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Fine collections still stymie officers

HUDSON -- St. Croix County officials met Monday for an update and to map plans to collect some of the $2.4 million owed by people who haven't paid fines and other court assessments.

"This bothers me. It bothers a lot of people," said Chuck Mehls, a County Board member who serves on the Public Protection Committee.

Mehls, who has been on a years-long crusade to collect delinquent fines, said some of these people live, work and own property in the county.

"There must be a way," said Mehls, telling of driving past the home of a man who owes fines but still has a boat, ATV and pickup truck.

Her office does mail out notices, in criminal cases warrants are issued and the county gets judgments and uses state resources to collect delinquent fines, said Clerk of Court Lori Meyer.

In the last three years, the clerk's office has turned over $1.6 million of the debts to the state's income tax refund intercept program, and so far the county has gotten $98,651 of that money, said Meyer.

As for Mehls' suggestion for making follow-up telephone calls, Meyer said her clerks usually don't have phone numbers of the offenders. She said garnishing wages is very labor intensive and she hasn't the staff to do that.

Using local newspapers to post names of those who owe fines is a possibility, but that also would take a lot of work and she's not sure how well it would work, said Meyer.

"The people who don't pay their citations don't care what the consequences are," she said.

Sheriff Dennis Hillstead said his department has 2,500 warrants out on people who haven't paid fines, but catching them is a matter of chance.

When his deputies have down time, they pull warrant sheets and go looking for the offenders, but they don't have time to do much of that, said Hillstead.

He said patrol officers have the equipment and encourage people stopped for traffic violations to pay their fines by credit card.

"But," he said, "most of them simply aren't using credit cards."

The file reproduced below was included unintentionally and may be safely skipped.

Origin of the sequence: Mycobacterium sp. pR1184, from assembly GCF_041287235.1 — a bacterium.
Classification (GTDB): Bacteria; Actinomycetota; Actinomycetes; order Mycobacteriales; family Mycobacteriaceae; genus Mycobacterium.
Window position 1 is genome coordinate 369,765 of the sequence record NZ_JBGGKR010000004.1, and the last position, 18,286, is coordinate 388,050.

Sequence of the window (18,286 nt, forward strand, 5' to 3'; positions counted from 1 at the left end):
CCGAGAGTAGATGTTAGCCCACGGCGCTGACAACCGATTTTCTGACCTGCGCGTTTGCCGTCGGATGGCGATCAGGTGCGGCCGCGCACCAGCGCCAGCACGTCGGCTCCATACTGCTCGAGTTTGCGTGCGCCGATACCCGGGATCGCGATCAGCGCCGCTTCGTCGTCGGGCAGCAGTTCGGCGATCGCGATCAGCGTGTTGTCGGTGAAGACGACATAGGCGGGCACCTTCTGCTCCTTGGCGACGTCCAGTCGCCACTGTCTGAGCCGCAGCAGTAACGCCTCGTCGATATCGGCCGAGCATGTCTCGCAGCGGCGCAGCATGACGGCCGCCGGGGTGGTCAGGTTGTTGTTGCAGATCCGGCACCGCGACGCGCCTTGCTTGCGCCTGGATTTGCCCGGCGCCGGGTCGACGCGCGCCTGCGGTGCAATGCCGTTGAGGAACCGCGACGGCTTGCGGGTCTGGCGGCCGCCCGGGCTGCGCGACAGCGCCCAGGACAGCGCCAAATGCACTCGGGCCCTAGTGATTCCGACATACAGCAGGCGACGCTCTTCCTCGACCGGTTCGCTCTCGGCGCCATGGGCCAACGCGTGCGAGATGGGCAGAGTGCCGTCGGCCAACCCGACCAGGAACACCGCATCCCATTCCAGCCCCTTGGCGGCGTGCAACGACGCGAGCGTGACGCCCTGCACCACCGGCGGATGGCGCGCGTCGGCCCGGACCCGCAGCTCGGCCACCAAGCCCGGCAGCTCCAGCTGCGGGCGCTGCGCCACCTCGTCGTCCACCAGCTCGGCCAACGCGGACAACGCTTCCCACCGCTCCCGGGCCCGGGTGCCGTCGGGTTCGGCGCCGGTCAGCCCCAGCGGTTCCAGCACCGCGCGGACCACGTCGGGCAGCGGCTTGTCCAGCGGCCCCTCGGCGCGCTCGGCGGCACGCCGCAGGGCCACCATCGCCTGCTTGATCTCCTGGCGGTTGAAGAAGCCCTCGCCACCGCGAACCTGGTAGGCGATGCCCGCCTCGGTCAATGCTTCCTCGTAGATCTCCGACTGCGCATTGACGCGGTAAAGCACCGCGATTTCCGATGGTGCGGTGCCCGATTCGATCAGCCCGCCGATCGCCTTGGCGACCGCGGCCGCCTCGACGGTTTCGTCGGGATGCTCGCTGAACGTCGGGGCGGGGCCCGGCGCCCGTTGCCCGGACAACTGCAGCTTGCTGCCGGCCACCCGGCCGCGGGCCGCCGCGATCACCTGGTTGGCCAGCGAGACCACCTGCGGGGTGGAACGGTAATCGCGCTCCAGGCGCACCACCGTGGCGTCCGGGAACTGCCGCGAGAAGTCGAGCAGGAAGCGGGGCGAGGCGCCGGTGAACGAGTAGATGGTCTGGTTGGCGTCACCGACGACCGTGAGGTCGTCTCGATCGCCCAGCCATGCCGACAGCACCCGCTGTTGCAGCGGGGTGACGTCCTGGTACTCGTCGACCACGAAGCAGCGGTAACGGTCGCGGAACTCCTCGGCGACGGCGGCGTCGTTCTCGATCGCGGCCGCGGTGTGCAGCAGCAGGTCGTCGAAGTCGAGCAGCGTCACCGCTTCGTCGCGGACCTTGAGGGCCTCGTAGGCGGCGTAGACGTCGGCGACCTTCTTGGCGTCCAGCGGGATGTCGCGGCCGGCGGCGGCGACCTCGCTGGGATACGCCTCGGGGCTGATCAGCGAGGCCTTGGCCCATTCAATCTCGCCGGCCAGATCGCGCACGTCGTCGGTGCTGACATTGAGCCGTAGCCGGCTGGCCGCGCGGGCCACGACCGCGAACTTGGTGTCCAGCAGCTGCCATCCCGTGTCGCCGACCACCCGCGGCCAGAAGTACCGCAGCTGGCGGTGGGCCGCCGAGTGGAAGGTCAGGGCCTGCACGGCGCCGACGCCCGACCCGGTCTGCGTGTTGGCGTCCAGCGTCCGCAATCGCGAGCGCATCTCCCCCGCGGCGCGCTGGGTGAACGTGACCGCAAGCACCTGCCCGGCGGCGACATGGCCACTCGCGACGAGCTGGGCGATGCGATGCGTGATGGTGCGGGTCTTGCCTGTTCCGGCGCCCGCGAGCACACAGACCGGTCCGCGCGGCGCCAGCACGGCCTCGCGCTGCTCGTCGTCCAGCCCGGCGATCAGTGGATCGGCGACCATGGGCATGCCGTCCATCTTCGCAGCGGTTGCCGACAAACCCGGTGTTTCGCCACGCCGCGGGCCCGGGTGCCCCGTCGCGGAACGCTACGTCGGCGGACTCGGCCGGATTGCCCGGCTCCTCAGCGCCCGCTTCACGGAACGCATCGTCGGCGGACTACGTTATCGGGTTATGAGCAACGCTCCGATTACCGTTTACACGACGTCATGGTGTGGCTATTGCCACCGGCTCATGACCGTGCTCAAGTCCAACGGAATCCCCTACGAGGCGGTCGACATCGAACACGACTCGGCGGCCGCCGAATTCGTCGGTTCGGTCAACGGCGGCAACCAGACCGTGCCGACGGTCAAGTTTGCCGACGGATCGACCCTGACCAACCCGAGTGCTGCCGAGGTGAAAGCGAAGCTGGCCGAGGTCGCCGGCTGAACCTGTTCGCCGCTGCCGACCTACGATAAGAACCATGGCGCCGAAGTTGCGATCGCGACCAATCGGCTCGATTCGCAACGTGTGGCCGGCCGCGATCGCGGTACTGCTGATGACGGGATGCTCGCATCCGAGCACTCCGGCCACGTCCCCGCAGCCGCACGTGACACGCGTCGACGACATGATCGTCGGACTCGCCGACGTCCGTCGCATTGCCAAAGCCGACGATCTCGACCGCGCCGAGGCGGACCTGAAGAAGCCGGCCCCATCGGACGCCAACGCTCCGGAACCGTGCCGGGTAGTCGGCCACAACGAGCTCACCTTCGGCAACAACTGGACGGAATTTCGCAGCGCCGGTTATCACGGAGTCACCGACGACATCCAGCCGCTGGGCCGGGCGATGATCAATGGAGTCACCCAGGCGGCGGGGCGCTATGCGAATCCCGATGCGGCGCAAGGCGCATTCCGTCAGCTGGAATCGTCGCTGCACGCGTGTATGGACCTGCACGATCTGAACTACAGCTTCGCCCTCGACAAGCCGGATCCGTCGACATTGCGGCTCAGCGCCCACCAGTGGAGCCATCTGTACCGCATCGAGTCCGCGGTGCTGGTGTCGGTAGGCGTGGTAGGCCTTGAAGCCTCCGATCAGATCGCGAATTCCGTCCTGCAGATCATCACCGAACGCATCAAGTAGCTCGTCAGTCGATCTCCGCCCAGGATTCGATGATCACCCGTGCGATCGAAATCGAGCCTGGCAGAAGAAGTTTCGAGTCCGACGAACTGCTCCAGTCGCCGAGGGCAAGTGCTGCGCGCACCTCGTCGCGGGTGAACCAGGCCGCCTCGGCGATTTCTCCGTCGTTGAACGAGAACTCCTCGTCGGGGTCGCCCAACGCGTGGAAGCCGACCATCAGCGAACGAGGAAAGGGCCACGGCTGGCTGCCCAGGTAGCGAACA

Also, said the sheriff, enforcing warrants isn't always practical.

For example, he said, if a person is picked up in southern Wisconsin on a traffic warrant, it could cost the county more than the value of the fine to retrieve him.

By law the county must give people time to pay their fines and the majority of those who get traffic citations never come to court, said Meyer.

She said those who get tickets usually fall into two categories: "We either just mail our check or ignore (the citation)."

Some counties have collections officers who work with offenders to determine income and assets and work out payment plans, said Meyer.

She said a suggestion to use a private collections company didn't work because the firm wanted to take the tax intercept cases, which the county can handle on its own, and couldn't work with cases in which there are outstanding warrants.

Over $1 million of the $2.4 million in delinquent fines is over five years old, and the county may as well write off that money, said County Board member Daryl Standafer, North Hudson.

He also pointed out that $1.3 million of the total is money the county won't keep because it is collecting it for the state.

Standafer said the county should focus on collecting current fines rather than spending too much time and resources on debts it can't reasonably collect.

"With the tools we have now, it gets better all the time," said Meyer. She said it takes time for tax refund intercept money to filter back to the county, but some of it has already come. Also, she said, a federal intercept program, if implemented, will help.

Standafer asked Meyer and Hillstead to find out what other counties are doing "and plagiarize their systems."

"Find out who's doing a wonderful job and find out what they're doing," he suggested.

County Board Chairman Buck Malick urged the two as they prepare their 2007 budgets to investigate proposals that might generate greater collections.